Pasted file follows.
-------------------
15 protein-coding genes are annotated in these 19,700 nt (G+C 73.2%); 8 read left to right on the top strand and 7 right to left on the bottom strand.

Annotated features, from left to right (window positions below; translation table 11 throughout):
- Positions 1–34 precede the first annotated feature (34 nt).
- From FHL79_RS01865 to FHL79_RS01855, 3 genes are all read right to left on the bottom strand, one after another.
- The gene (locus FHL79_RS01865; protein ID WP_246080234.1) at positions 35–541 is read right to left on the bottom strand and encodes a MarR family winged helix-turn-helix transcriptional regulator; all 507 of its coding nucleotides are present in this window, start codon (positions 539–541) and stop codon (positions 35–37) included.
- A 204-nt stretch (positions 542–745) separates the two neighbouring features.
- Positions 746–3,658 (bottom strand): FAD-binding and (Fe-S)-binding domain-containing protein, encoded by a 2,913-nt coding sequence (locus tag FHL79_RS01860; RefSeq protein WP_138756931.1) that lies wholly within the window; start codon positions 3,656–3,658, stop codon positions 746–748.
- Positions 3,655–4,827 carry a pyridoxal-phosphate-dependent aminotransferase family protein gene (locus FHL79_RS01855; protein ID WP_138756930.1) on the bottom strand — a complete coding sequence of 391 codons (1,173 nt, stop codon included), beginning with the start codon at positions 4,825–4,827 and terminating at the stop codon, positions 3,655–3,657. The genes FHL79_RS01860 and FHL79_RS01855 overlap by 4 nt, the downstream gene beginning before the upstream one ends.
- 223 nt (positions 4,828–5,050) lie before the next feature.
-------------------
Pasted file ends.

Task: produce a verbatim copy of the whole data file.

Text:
15 protein-coding genes are annotated in these 19,700 nt (G+C 73.2%); 8 read left to right on the top strand and 7 right to left on the bottom strand.

Annotated features, from left to right (window positions below; translation table 11 throughout):
- Positions 1–34 precede the first annotated feature (34 nt).
- From FHL79_RS01865 to FHL79_RS01855, 3 genes are all read right to left on the bottom strand, one after another.
- The gene (locus FHL79_RS01865; protein ID WP_246080234.1) at positions 35–541 is read right to left on the bottom strand and encodes a MarR family winged helix-turn-helix transcriptional regulator; all 507 of its coding nucleotides are present in this window, start codon (positions 539–541) and stop codon (positions 35–37) included.
- A 204-nt stretch (positions 542–745) separates the two neighbouring features.
- Positions 746–3,658 (bottom strand): FAD-binding and (Fe-S)-binding domain-containing protein, encoded by a 2,913-nt coding sequence (locus tag FHL79_RS01860; RefSeq protein WP_138756931.1) that lies wholly within the window; start codon positions 3,656–3,658, stop codon positions 746–748.
- Positions 3,655–4,827 carry a pyridoxal-phosphate-dependent aminotransferase family protein gene (locus FHL79_RS01855; protein ID WP_138756930.1) on the bottom strand — a complete coding sequence of 391 codons (1,173 nt, stop codon included), beginning with the start codon at positions 4,825–4,827 and terminating at the stop codon, positions 3,655–3,657. The genes FHL79_RS01860 and FHL79_RS01855 overlap by 4 nt, the downstream gene beginning before the upstream one ends.
- 223 nt (positions 4,828–5,050) lie before the next feature.